A story of love, loss and second chances by Nikita Singh, releasing this Valentine’s Day.
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While digitisation has revolutionised things, it enables abuse in relationships, putting women at a disadvantage, as all their shopping behaviour can be tracked by controlling husbands.
I was speaking to an Aunt over the phone but after a point, she seemed quite distracted. When I asked her if she was busy and wanted to disconnect the call, she sighed and agreed. Later, she called me back and apologized for cutting short our conversation. She mentioned that she had been having an argument with my Uncle over a saree that she had purchased. He felt it was squandering of his wealth and she felt it was worth the money because of its unique design. Moreover, it had been a good while since she had last bought anything for herself, as lately it had always been about shopping for children and grandchildren.
“You know I would not have even told him about it and he would never have even realized that I have a new saree in the closet. But, thanks to the SMS that he receives immediately after the online payment, I had no choice but to tell him.”
Over the last decade, digitization has taken over our lives in many spheres. Technology as well as Government’s initiatives towards a digital India are leading to the augmentation of the use of digital payments, be it the now popular mobile wallet options or the conventional account transfers and debit/credit cards. “Digital” is the way forward but this revolution is a double-edged sword.
The pros of digitization are known to all and sundry, but there is another side to all this hoopla which is mostly overlooked. In one of my previous posts on insidious violence and emotional abuse in a marriage, I talked about women who face financial abuse from their husbands and need to justify every penny spent to them. In such cases, digital payments affect the way women shop adversely.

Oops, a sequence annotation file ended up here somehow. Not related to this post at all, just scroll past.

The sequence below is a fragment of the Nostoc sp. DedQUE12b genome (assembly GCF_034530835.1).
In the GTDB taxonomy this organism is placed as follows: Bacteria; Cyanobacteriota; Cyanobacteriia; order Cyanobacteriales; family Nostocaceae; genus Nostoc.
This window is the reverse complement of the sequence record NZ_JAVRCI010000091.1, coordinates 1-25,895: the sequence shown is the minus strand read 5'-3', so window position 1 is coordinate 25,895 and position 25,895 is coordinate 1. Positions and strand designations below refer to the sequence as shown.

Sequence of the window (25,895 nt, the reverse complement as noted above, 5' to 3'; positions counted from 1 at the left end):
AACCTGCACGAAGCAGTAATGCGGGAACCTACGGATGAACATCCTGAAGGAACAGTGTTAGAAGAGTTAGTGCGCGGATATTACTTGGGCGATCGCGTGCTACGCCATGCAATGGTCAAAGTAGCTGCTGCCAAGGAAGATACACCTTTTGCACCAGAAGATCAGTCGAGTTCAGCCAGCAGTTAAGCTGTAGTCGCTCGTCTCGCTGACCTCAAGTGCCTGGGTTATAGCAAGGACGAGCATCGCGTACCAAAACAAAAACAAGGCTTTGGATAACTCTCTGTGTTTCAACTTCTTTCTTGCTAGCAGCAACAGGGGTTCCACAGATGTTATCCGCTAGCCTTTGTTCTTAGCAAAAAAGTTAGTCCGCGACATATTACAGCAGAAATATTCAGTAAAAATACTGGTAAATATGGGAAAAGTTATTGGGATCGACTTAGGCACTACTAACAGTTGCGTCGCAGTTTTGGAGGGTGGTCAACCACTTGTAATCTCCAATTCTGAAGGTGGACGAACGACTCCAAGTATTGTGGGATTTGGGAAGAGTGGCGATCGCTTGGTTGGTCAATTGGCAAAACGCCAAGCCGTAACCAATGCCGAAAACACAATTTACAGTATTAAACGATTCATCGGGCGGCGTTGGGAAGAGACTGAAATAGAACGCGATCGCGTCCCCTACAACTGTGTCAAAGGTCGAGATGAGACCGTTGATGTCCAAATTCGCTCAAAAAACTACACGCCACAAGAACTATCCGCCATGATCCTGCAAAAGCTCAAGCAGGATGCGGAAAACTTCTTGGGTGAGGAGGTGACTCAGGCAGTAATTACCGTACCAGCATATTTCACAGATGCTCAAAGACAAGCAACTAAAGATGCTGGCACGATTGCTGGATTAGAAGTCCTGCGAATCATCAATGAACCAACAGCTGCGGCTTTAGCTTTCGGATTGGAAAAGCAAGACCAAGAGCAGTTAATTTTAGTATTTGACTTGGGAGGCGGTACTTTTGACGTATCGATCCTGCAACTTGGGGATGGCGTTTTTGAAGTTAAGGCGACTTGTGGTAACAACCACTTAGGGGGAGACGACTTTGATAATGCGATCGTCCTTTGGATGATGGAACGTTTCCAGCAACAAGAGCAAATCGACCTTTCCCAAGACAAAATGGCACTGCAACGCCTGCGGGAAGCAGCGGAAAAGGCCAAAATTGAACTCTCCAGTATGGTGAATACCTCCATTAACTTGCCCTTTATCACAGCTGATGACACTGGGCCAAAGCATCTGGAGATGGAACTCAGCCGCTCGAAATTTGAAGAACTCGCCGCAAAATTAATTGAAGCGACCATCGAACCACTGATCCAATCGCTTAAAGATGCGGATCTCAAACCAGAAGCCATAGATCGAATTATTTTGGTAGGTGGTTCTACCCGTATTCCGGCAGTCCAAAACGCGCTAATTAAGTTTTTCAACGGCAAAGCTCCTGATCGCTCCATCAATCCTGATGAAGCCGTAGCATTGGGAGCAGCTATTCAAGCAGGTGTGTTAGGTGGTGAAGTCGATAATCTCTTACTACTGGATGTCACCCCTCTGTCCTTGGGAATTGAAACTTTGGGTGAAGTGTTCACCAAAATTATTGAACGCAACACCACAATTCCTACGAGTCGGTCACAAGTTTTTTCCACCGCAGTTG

29-year-old Rimi Sen is an entrepreneur who runs a small scale business from home. Her husband is the primary breadwinner of the family and calls the shots when it comes to the finances, though the overall contribution of both of them is equal towards the household. She lives in a patriarchal set-up and often feels suffocated because of being controlled by family members.
“My husband insists that I use his add-on card for all my purchases. Because of this, he has a record of my occasional shopping escapades and he scrutinizes every rupee I spend. If he thinks that a particular purchase is a waste of money, I am ridiculed for my carelessness. My opinion doesn’t matter. For me, shopping is therapeutic and sometimes, whenever I feel like escaping the confines of my home, I like to visit a mall and buy something nice and simple for myself. Earlier, I used to try to hide and save some cash from the monthly budget, but now due to digitization, we hardly have cash at home. My husband also keeps checking the financial records of my small scale business and hence, I have little control over the money earned by my own blood and sweat. If I bring this up with him or my in-laws, I am told that I am fortunate to have a generous husband who, unlike many others, at least gives me an add-on card which is apparently mine.”, she confesses, clearly sounding miserable.